Then he died and a whole bunch more folks began to feel the freedom to speak. It turns out that he was a secret moral monster. He abused and took advantage of vulnerable women literally all over the world. He owned a series of spas in various countries that he used as his personal pleasure stops when he would travel. What’s more, a number of folks on the inside worked to keep news about this stuff from surfacing so that his reputation and successful international ministry didn’t suffer harm. It was greatly disappointing to many, many folks. His ministry that had previously been poised to continue his work for generations to come has since shut its doors for good.

Here’s a tough question to answer, though: Did these latter revelations mean the things he said about Jesus and the things he did to convince others to follow Jesus weren’t true or good? As much as a great many folks want to scream, “Yes!” truth is truth even if it is being spoken by someone whose life doesn’t match it. The work Judas did on this mission trip Jesus sent the disciples on was good and God-honoring no matter what decisions he would make a couple of years from now.

The challenge here, however, is just as significant. Just because someone is on track with Jesus and doing great work to advance His kingdom doesn’t mean they are going to stay on that track forever. Present godliness doesn’t guarantee future godliness or protect against future sinfulness.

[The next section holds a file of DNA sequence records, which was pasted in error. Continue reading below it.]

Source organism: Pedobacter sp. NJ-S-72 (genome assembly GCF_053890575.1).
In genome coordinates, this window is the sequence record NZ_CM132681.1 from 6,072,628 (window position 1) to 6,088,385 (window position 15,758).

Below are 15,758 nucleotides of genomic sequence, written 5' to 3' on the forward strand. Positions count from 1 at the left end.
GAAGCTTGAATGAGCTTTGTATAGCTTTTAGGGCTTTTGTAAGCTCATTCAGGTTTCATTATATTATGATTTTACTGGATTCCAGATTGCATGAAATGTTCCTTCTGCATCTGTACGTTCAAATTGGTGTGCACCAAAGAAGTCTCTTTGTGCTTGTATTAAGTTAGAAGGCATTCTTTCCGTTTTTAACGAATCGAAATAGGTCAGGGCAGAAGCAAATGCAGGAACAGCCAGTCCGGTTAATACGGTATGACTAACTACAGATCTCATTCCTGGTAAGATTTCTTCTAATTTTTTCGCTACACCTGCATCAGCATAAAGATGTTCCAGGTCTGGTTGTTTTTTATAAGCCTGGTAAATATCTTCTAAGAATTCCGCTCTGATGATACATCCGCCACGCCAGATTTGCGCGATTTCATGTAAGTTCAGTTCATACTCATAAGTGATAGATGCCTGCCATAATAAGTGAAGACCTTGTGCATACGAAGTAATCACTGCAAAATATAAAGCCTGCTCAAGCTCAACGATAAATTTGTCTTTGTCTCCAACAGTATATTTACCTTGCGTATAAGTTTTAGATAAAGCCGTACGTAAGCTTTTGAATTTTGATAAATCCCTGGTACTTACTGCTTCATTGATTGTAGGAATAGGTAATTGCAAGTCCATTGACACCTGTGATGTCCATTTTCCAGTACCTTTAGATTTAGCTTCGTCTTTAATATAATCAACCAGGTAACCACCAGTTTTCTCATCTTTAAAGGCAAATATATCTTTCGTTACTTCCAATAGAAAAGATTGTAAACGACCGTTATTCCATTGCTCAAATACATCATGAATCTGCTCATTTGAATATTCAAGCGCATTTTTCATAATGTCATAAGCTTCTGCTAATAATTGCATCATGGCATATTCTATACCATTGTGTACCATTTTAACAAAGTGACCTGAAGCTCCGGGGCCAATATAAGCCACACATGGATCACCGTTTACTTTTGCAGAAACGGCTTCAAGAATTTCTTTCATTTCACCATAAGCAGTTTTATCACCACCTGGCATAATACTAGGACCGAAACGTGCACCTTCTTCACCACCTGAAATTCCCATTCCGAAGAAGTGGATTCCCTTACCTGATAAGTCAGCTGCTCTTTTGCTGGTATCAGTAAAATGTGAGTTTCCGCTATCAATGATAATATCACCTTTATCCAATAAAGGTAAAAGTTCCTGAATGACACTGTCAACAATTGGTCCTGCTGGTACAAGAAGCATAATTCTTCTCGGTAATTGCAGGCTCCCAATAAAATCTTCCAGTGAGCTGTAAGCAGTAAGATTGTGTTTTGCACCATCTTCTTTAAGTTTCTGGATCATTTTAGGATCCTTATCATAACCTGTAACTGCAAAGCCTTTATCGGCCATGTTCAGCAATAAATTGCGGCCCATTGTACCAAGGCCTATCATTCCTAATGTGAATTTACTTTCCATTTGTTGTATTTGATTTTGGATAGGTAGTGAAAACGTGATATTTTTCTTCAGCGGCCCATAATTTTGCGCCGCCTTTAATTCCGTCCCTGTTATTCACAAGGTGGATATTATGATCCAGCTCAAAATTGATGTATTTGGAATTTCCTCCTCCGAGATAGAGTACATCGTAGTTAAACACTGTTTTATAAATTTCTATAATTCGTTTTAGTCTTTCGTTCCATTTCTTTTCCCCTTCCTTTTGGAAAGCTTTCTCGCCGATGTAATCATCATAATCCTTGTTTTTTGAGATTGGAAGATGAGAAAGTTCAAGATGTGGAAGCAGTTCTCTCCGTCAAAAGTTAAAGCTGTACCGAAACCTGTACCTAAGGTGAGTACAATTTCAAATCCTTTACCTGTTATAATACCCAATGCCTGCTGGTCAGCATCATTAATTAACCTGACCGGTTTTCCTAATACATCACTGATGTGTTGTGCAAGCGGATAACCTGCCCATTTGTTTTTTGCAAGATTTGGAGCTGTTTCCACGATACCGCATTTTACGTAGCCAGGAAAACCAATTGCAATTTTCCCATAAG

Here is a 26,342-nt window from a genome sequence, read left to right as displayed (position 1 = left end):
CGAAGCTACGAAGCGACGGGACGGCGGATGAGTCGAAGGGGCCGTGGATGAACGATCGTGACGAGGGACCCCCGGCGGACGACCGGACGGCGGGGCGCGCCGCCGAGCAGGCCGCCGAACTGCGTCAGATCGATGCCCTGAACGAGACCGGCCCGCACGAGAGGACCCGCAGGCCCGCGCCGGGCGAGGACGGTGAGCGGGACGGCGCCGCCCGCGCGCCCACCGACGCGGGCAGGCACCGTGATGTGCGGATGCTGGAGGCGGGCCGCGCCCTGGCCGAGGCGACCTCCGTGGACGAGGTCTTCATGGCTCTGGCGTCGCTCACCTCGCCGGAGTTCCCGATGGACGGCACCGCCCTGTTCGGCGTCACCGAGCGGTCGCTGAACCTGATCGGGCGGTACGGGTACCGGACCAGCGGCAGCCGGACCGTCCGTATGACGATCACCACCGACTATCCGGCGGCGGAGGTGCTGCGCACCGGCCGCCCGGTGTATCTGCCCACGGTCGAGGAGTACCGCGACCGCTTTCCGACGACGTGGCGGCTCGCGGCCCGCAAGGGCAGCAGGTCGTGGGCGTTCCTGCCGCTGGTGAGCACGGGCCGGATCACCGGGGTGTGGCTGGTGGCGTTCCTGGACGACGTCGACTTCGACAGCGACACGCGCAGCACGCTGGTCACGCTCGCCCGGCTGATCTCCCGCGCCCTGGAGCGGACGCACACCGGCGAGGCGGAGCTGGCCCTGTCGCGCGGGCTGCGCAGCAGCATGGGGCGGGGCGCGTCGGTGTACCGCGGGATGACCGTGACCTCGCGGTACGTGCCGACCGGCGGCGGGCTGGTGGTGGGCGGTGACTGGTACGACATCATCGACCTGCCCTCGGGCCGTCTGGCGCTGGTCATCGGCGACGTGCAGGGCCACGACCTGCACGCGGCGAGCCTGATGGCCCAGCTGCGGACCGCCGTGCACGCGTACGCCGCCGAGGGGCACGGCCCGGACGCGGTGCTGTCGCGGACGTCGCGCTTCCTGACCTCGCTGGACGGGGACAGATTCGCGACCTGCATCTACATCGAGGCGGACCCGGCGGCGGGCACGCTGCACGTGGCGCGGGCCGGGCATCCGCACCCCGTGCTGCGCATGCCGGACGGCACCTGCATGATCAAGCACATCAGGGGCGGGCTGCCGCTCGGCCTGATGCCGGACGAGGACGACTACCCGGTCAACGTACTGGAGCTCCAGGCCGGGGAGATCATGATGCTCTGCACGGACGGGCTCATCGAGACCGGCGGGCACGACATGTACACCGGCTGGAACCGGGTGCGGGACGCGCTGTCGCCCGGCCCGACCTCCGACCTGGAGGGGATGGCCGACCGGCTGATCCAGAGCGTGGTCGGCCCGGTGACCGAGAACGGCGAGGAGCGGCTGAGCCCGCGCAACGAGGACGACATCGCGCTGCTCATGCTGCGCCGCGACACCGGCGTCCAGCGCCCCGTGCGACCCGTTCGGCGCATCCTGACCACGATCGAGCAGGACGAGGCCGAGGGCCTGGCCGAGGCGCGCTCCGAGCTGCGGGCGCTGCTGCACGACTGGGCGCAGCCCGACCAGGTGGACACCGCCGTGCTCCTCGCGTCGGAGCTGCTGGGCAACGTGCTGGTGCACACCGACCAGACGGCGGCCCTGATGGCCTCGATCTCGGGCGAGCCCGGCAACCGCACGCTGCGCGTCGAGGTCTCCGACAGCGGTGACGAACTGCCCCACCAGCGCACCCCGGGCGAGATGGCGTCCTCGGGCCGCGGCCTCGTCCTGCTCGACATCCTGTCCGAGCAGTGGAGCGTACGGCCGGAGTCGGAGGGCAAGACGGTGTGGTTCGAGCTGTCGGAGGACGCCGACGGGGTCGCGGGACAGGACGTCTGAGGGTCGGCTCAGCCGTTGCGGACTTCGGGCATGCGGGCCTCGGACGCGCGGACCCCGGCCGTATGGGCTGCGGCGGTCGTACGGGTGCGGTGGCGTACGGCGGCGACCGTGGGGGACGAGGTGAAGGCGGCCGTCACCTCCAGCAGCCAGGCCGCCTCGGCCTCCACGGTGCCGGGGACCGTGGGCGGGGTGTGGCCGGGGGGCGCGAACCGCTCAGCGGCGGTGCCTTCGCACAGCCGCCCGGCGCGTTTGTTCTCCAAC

Judas no doubt healed people of all manner of diseased and cast out demons and possibly even raised the dead over the next few weeks. He was one of the guys empowered by Jesus to do incredible things. Nothing he did later changed that fact at all. But all of the good he did also didn’t protect him from making the tragic decision to betray Jesus a couple of years from now.

If you are walking a path of righteousness, that’s wonderful. But you have to keep deciding to walk that path every single day. If you take a day off and start walking another path…then you’ll be walking another path. Are you with me? The path of righteousness doesn’t shift itself around just because you decided to scope out the scenery for a bit. And if you start chasing a little rabbit trail of sinfulness, you just might find yourself, like Alice, falling in a great gaping hole of it. And in the end, if you wind up stuck in that hole, no one will remember the righteous path you were walking before. Finishing well is incredibly important and worth every bit of effort we can give to doing it.

One more thing here: Jesus empowered Judas like the rest of the disciples in spite of knowing what he would later do. Jesus takes us as we are and deals with us on those terms. The kingdom of God does not operate like the movie Minority Report where future sins are punished in the present. We are not locked into any future decision. We can always choose righteousness over sinfulness in every single circumstance we are facing. In other words, you will never disqualify yourself from serving Jesus. Rest comfortably in that.